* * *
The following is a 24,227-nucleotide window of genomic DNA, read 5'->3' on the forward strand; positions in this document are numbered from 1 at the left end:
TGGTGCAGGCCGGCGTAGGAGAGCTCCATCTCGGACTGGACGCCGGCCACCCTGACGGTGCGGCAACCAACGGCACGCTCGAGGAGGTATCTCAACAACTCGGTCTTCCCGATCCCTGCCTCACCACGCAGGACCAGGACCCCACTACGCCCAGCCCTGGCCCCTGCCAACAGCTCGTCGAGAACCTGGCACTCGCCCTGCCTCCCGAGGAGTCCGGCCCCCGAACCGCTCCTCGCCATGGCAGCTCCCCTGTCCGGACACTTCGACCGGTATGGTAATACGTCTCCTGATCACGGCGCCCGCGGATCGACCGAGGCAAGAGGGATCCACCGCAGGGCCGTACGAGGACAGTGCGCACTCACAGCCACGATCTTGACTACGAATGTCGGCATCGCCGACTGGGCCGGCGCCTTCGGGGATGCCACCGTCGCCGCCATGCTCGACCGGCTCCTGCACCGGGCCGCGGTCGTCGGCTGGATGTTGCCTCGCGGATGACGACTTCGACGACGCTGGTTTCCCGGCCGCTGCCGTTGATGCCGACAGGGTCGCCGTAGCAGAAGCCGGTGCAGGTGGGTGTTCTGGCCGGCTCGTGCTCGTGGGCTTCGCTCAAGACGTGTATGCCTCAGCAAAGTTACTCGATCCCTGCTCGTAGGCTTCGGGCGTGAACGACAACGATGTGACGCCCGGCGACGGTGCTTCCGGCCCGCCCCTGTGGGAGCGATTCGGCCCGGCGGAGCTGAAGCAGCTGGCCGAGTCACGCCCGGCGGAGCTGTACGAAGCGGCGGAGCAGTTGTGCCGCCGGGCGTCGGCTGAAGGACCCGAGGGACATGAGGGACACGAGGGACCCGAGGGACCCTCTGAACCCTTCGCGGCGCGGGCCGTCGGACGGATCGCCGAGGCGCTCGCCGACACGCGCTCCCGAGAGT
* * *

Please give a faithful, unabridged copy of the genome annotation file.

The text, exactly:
The following is a 24,227-nucleotide window of genomic DNA, read 5'->3' on the forward strand; positions in this document are numbered from 1 at the left end:
TGGTGCAGGCCGGCGTAGGAGAGCTCCATCTCGGACTGGACGCCGGCCACCCTGACGGTGCGGCAACCAACGGCACGCTCGAGGAGGTATCTCAACAACTCGGTCTTCCCGATCCCTGCCTCACCACGCAGGACCAGGACCCCACTACGCCCAGCCCTGGCCCCTGCCAACAGCTCGTCGAGAACCTGGCACTCGCCCTGCCTCCCGAGGAGTCCGGCCCCCGAACCGCTCCTCGCCATGGCAGCTCCCCTGTCCGGACACTTCGACCGGTATGGTAATACGTCTCCTGATCACGGCGCCCGCGGATCGACCGAGGCAAGAGGGATCCACCGCAGGGCCGTACGAGGACAGTGCGCACTCACAGCCACGATCTTGACTACGAATGTCGGCATCGCCGACTGGGCCGGCGCCTTCGGGGATGCCACCGTCGCCGCCATGCTCGACCGGCTCCTGCACCGGGCCGCGGTCGTCGGCTGGATGTTGCCTCGCGGATGACGACTTCGACGACGCTGGTTTCCCGGCCGCTGCCGTTGATGCCGACAGGGTCGCCGTAGCAGAAGCCGGTGCAGGTGGGTGTTCTGGCCGGCTCGTGCTCGTGGGCTTCGCTCAAGACGTGTATGCCTCAGCAAAGTTACTCGATCCCTGCTCGTAGGCTTCGGGCGTGAACGACAACGATGTGACGCCCGGCGACGGTGCTTCCGGCCCGCCCCTGTGGGAGCGATTCGGCCCGGCGGAGCTGAAGCAGCTGGCCGAGTCACGCCCGGCGGAGCTGTACGAAGCGGCGGAGCAGTTGTGCCGCCGGGCGTCGGCTGAAGGACCCGAGGGACATGAGGGACACGAGGGACCCGAGGGACCCTCTGAACCCTTCGCGGCGCGGGCCGTCGGACGGATCGCCGAGGCGCTCGCCGACACGCGCTCCCGAGAGT